PA gun control law deserves support
As the nation has suffered several horrific mass shootings this year, we have all been looking for ways to prevent future tragedies. With action at the federal level unlikely, state legislation offers a more viable path to decreasing gun violence. Senate Bill 501, introduced by State Sen. Thomas Killion (R-Chester), will reduce gun violence by restricting domestic abusers’ access to firearms.
Currently, domestic abusers have 60 days after conviction to surrender weapons, and they can give them to friends or family. This still leaves too much latitude for domestic abusers to use guns for violence. According to the Pennsylvania Coalition Against Domestic Violence, from 2007-2016 there were 598 domestic violence murders in the state involving firearms, 54 percent of the total.
SB 501 will require anyone under a protection from abuse order or convicted of misdemeanor domestic violence related charge to surrender weapons within 24 hours to law enforcement or a firearms dealer, not third parties. This will make it more difficult for domestic abusers to access guns.
Senate Democrats and Republicans support this bill, as well as Governor Wolf. Polling sponsored by Everytown for Gun Safety shows that 75 percent of both Democratic and Republican Pennsylvanians support such a law. SB 501 offers a feasible way to decrease gun violence in our state. I encourage readers to contact their state representatives to urge them to support this bill.
20 years in, deer cull still carried out in the dark
I expect the annual mass slaughter of deer in Wissahickon Valley Park to begin again very soon. This winter will mark 20 years of unspeakable violence.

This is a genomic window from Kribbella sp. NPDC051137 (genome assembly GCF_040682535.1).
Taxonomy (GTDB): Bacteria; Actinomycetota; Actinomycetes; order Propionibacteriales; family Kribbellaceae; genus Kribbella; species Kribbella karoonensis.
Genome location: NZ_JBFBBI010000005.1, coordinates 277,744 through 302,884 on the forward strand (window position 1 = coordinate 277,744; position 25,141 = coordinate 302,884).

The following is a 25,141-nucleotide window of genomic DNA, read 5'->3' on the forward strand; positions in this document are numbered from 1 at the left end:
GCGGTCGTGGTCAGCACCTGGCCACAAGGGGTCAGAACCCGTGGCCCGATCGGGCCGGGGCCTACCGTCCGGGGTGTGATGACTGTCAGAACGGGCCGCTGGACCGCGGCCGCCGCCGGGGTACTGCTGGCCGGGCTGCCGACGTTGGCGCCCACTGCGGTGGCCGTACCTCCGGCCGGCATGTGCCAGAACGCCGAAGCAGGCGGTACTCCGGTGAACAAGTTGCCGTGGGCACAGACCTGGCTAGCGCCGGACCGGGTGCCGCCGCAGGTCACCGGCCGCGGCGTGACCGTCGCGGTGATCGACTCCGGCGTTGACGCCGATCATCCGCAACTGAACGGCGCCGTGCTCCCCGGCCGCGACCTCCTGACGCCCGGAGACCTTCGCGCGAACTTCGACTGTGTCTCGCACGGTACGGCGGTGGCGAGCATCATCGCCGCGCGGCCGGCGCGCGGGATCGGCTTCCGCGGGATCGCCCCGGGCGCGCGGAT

This never-ending deer killing program is being called a “success.” Recovery of the forest vegetation is evident, so they say. Its so-called success is measured in anecdotes and hearsay. It must be said that there’s never been a proper vegetation study in Wissahickon Park. Besides, research out of Ohio State University has challenged the science that suggests that deer ravage forest ecosystems. Also, deer, in fact, contribute to the health of forest habitats.
You won’t hear that from the other side. And now comes a recent revelation. Heavy human use in a number of areas in Wissahickon Park is “devastating the forest habitat.” You don’t say! Actually, the “human load” on Wissahickon Park has been a concern for a very long time.
One haunting issue is the killing operation itself. now carried out by a federal government agency since 2001. The United States Department of Agriculture’s Wildlife Services claims to deliver’ “head and neck shots when possible. … Deer are removed on a first opportunity basis with some bias toward adult females who are the first to be shot when present.”
A large number of all those killed are fawns and yearlings. The private contractor who began the deer kill in Wissahickon Park testified on March 19, 1999, that if there’s any movement when shot in the neck, crippling likely results. He further stated that he targeted the center of the brain which with one shot brought death instantaneously. Days later he began the gruesome task. No one is allowed to see Wildlife Services in action, not even a major news outlet whose request to witness a deer kill was denied. What really goes on in the dark of the night? It operates autonomously without the constraints of accountability. This secretive agency needs to be reined in.
The lives of deer, like our lives, have inherent value that demands respect for them as beings with needs and wants and with a place and purpose of their own. Do we have enough reverence for life to concede to them the right to live fulfilling lives as our wild neighbors? Deer, more than ever, are a test of our character. How we treat them defines us. The longer this continues, the more this hellish cycle of violence is accepted. Wildlife expert, Laura Simon, once said, “The problem is not the deer; it’s learning to live with the deer.” Author Mathew Scully described deer as” unoffending animals in need of a break.”
Bridget W. Irons